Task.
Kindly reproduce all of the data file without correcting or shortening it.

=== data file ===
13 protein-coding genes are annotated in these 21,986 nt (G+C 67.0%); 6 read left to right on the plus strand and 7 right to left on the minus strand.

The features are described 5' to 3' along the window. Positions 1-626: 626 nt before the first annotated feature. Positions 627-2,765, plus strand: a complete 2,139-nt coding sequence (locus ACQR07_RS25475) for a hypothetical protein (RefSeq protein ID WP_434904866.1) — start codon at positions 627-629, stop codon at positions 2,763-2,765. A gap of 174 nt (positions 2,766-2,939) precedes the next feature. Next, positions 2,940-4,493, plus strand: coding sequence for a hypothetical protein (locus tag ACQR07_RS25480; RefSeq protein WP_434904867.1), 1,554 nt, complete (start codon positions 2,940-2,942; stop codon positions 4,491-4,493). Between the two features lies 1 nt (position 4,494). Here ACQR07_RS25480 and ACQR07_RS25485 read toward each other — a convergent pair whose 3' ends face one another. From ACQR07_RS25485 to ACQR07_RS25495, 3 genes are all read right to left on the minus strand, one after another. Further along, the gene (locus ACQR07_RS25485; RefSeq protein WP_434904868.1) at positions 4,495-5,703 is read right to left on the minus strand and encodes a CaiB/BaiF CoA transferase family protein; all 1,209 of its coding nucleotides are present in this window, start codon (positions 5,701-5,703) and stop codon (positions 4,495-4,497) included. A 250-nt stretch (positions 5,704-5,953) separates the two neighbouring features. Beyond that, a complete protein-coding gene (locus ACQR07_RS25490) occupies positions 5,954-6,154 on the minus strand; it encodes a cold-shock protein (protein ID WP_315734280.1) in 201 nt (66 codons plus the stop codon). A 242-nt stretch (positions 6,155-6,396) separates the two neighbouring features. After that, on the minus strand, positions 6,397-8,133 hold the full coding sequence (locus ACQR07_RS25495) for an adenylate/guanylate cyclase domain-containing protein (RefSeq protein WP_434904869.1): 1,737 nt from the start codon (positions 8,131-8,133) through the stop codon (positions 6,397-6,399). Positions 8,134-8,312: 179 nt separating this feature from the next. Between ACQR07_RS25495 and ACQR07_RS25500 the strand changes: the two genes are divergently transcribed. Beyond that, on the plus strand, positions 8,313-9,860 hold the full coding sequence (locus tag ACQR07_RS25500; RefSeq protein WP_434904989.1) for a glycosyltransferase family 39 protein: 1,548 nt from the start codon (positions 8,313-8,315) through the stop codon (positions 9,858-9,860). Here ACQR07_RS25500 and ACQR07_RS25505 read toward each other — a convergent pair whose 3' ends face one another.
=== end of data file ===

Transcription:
13 protein-coding genes are annotated in these 21,986 nt (G+C 67.0%); 6 read left to right on the plus strand and 7 right to left on the minus strand.

The features are described 5' to 3' along the window. Positions 1-626: 626 nt before the first annotated feature. Positions 627-2,765, plus strand: a complete 2,139-nt coding sequence (locus ACQR07_RS25475) for a hypothetical protein (RefSeq protein ID WP_434904866.1) — start codon at positions 627-629, stop codon at positions 2,763-2,765. A gap of 174 nt (positions 2,766-2,939) precedes the next feature. Next, positions 2,940-4,493, plus strand: coding sequence for a hypothetical protein (locus tag ACQR07_RS25480; RefSeq protein WP_434904867.1), 1,554 nt, complete (start codon positions 2,940-2,942; stop codon positions 4,491-4,493). Between the two features lies 1 nt (position 4,494). Here ACQR07_RS25480 and ACQR07_RS25485 read toward each other — a convergent pair whose 3' ends face one another. From ACQR07_RS25485 to ACQR07_RS25495, 3 genes are all read right to left on the minus strand, one after another. Further along, the gene (locus ACQR07_RS25485; RefSeq protein WP_434904868.1) at positions 4,495-5,703 is read right to left on the minus strand and encodes a CaiB/BaiF CoA transferase family protein; all 1,209 of its coding nucleotides are present in this window, start codon (positions 5,701-5,703) and stop codon (positions 4,495-4,497) included. A 250-nt stretch (positions 5,704-5,953) separates the two neighbouring features. Beyond that, a complete protein-coding gene (locus ACQR07_RS25490) occupies positions 5,954-6,154 on the minus strand; it encodes a cold-shock protein (protein ID WP_315734280.1) in 201 nt (66 codons plus the stop codon). A 242-nt stretch (positions 6,155-6,396) separates the two neighbouring features. After that, on the minus strand, positions 6,397-8,133 hold the full coding sequence (locus ACQR07_RS25495) for an adenylate/guanylate cyclase domain-containing protein (RefSeq protein WP_434904869.1): 1,737 nt from the start codon (positions 8,131-8,133) through the stop codon (positions 6,397-6,399). Positions 8,134-8,312: 179 nt separating this feature from the next. Between ACQR07_RS25495 and ACQR07_RS25500 the strand changes: the two genes are divergently transcribed. Beyond that, on the plus strand, positions 8,313-9,860 hold the full coding sequence (locus tag ACQR07_RS25500; RefSeq protein WP_434904989.1) for a glycosyltransferase family 39 protein: 1,548 nt from the start codon (positions 8,313-8,315) through the stop codon (positions 9,858-9,860). Here ACQR07_RS25500 and ACQR07_RS25505 read toward each other — a convergent pair whose 3' ends face one another.